Distillers grains

Distillers Grains are a cereal byproduct of the distillation process.

There are two main sources of these grains. The traditional sources were from brewers. More recently, ethanol plants are a growing source. It is created in distilleries by drying mash, and is subsequently sold for a variety of purposes, usually as fodder for livestock (especially ruminants).

Contents

Wet and dry distillers grains

There are two common types of distillers grains.

  • Wet Distillers Grains (WDG) contain primarily unfermented grain residues (protein, fibre, fat and up to 70% moisture. WDG has a shelf life of four to five days. Due to the water content, WDG transport is usually economically viable within 200 km of the ethanol production facility.
  • Dried Distillers Grains with Solubles (DDGS) is WDG that has been dried with the concentrated thin stillage to 10-12 per cent moisture (Figure 1). DDGS have an almost indefinite shelf life and may be shipped to any market regardless of its proximity to an ethanol plant. Drying is costly, as it requires further energy input. In the US, it is packaged and traded as a commodity product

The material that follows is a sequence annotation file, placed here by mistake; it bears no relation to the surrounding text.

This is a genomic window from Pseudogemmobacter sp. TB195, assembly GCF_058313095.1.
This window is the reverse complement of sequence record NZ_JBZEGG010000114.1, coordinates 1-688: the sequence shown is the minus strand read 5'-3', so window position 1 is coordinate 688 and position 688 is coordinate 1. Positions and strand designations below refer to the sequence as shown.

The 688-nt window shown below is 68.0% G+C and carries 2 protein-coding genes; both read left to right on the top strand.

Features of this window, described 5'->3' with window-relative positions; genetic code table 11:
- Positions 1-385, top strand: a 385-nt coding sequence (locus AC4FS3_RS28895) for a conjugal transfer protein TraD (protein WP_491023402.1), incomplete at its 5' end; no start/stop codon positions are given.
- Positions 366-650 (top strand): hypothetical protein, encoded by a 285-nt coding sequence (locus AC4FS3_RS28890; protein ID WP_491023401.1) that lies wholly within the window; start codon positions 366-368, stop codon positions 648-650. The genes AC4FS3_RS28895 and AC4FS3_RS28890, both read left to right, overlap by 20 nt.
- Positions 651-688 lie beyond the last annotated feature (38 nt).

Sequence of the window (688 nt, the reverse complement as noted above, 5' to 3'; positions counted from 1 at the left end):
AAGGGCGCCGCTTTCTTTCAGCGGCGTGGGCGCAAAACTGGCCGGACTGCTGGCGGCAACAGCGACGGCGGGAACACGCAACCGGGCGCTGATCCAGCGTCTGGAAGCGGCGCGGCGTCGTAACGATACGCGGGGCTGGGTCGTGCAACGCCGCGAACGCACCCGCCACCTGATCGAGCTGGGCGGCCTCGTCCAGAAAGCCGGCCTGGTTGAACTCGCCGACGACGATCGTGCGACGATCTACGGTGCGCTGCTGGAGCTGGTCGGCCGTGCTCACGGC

Production

In beer or whiskey production grains such as corn are ground to a coarse consistency and added to hot water. After cooling, yeast is added and the mixture ferments for several days to one week. The solids remaining after fermentation are the distillers grains.

The conversion rate of grains to ethanol and distillers grains varies with the different types of grains and the process used. The details are outlined below:

  • The conversion rate of corn to distillers grains is: One tonne of corn produces 378 L of ethanol and 479 kg WDG (70% moisture content), or 309 kg of DDGS (10% moisture content).
  • The conversion rate of wheat to distillers grains is: one tonne of wheat produces 372 L of ethanol and 457 kg WDG (70% moisture content), or 295 kg of DDGS (10% moisture content).[1]

References

External links


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